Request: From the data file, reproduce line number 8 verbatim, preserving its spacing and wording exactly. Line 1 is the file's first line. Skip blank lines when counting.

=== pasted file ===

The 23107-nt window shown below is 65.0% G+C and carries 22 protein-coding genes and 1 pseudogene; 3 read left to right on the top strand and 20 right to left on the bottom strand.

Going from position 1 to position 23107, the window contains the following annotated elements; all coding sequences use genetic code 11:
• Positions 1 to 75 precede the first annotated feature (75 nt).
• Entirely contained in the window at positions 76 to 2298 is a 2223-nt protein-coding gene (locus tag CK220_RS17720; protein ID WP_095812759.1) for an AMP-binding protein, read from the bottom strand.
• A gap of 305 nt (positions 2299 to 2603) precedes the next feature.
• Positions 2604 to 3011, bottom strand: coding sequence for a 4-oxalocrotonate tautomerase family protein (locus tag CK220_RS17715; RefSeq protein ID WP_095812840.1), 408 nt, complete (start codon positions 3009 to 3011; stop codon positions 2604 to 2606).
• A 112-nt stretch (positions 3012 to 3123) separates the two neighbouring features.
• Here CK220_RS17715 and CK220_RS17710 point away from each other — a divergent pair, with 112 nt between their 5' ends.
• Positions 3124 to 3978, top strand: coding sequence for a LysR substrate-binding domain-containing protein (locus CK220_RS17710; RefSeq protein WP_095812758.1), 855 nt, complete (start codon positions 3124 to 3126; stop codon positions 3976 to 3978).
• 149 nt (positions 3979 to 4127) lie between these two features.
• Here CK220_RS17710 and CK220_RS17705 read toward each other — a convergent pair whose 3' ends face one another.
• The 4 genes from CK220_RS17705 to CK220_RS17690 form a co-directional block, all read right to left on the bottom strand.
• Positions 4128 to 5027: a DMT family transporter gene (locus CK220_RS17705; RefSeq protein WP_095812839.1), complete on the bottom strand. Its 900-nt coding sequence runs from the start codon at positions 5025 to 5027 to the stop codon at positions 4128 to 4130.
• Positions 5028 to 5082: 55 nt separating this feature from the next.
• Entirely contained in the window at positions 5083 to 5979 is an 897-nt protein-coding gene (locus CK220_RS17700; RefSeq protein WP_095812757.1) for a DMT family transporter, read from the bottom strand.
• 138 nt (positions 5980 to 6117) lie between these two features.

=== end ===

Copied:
• Here CK220_RS17715 and CK220_RS17710 point away from each other — a divergent pair, with 112 nt between their 5' ends.